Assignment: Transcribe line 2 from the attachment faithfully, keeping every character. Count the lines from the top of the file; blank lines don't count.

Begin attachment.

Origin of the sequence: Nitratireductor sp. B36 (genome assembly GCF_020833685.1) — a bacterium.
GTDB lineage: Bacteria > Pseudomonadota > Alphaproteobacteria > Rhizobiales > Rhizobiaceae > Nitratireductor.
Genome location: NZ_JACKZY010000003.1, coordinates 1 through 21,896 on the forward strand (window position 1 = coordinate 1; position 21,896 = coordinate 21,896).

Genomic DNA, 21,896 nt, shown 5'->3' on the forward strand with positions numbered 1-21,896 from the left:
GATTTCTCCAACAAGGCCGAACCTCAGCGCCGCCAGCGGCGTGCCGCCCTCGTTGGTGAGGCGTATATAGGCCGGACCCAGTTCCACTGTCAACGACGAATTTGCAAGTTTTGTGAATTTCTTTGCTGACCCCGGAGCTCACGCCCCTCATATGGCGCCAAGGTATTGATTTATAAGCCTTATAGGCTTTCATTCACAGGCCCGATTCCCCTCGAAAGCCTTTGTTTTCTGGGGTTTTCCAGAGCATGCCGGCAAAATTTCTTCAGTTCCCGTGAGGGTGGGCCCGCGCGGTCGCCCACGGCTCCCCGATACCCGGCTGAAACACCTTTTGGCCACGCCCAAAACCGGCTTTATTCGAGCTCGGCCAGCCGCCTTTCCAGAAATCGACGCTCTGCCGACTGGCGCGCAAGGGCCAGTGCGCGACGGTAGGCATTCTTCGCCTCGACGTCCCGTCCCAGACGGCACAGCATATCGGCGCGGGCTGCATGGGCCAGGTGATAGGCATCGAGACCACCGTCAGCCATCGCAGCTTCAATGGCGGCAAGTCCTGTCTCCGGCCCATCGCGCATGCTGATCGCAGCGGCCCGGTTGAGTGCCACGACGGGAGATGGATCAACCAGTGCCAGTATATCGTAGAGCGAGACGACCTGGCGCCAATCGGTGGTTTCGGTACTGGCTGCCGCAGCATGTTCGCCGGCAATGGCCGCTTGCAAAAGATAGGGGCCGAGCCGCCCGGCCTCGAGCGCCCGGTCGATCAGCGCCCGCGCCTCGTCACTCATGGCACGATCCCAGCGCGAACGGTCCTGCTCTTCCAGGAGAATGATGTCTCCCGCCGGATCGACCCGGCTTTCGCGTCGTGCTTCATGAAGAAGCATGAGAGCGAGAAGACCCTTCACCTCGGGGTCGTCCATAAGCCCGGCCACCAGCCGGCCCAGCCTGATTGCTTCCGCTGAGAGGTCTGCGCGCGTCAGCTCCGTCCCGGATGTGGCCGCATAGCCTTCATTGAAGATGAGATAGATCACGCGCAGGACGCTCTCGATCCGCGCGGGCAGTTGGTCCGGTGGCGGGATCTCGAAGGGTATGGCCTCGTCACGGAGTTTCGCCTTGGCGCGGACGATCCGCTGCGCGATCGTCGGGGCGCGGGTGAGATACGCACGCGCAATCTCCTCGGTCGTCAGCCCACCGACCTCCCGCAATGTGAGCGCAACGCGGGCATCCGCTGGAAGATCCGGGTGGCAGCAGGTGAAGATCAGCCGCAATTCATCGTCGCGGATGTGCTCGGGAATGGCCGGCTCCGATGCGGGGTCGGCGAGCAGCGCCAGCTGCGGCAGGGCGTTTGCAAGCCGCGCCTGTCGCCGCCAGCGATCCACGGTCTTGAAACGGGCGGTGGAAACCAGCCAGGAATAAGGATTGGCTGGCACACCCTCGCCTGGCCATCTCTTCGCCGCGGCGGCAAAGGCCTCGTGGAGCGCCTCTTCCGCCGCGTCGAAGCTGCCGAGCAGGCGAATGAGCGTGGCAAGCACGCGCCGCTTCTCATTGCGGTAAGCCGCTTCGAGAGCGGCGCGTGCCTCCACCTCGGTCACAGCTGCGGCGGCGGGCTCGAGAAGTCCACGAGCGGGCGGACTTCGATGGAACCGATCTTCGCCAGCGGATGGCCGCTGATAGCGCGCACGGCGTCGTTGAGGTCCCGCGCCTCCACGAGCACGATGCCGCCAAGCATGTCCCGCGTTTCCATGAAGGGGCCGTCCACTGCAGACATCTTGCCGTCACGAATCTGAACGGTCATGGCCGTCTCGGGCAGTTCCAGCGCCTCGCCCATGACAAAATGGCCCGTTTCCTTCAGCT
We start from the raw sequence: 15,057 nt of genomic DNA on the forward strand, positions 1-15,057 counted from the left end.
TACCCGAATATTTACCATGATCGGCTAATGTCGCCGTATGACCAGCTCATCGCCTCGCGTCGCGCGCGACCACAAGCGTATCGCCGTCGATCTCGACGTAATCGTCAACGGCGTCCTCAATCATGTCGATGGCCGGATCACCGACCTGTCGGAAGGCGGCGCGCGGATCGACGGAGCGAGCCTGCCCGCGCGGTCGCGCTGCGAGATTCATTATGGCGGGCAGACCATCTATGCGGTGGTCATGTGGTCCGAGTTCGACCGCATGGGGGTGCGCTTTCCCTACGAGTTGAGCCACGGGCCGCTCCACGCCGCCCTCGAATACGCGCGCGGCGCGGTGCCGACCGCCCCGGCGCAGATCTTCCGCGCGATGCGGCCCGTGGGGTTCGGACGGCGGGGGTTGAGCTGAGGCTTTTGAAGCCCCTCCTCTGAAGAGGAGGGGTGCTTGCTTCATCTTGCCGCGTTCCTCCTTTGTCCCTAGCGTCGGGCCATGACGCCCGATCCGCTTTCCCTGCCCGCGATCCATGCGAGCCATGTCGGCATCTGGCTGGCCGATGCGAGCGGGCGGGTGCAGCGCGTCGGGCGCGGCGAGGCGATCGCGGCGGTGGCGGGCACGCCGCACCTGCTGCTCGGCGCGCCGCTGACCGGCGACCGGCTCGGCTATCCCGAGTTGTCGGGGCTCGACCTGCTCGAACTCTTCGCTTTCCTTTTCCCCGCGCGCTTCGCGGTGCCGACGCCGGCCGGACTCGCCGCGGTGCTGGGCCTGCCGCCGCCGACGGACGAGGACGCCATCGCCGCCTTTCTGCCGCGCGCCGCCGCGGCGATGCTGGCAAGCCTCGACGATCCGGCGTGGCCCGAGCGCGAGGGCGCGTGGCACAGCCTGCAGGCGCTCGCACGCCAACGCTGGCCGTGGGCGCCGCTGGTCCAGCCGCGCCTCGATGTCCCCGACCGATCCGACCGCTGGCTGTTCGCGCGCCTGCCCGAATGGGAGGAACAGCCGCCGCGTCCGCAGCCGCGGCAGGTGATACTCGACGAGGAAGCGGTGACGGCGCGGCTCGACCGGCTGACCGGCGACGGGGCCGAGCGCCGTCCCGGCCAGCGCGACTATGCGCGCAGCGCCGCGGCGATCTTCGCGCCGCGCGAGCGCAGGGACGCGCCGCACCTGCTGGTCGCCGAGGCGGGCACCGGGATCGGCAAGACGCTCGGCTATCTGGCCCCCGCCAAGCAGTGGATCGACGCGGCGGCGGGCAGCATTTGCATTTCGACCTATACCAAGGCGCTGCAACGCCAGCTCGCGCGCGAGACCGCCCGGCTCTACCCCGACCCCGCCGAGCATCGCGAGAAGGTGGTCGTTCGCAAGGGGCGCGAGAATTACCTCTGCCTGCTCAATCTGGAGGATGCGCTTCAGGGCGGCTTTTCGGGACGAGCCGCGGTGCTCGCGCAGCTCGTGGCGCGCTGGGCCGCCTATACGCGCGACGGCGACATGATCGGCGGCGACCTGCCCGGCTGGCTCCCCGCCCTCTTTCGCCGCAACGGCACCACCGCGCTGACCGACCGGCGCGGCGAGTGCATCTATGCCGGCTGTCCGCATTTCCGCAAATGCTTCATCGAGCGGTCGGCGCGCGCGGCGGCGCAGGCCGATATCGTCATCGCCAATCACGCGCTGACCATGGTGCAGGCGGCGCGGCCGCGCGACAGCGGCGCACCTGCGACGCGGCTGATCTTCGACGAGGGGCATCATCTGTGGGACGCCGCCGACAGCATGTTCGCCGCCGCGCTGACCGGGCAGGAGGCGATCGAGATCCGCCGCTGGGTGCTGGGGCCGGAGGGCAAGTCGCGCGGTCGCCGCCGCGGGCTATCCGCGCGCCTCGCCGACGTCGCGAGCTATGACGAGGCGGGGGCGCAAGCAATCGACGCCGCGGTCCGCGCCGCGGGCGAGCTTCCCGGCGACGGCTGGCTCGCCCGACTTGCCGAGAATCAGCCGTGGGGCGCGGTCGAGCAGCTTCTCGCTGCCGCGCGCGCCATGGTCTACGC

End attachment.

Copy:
GTDB lineage: Bacteria > Pseudomonadota > Alphaproteobacteria > Rhizobiales > Rhizobiaceae > Nitratireductor.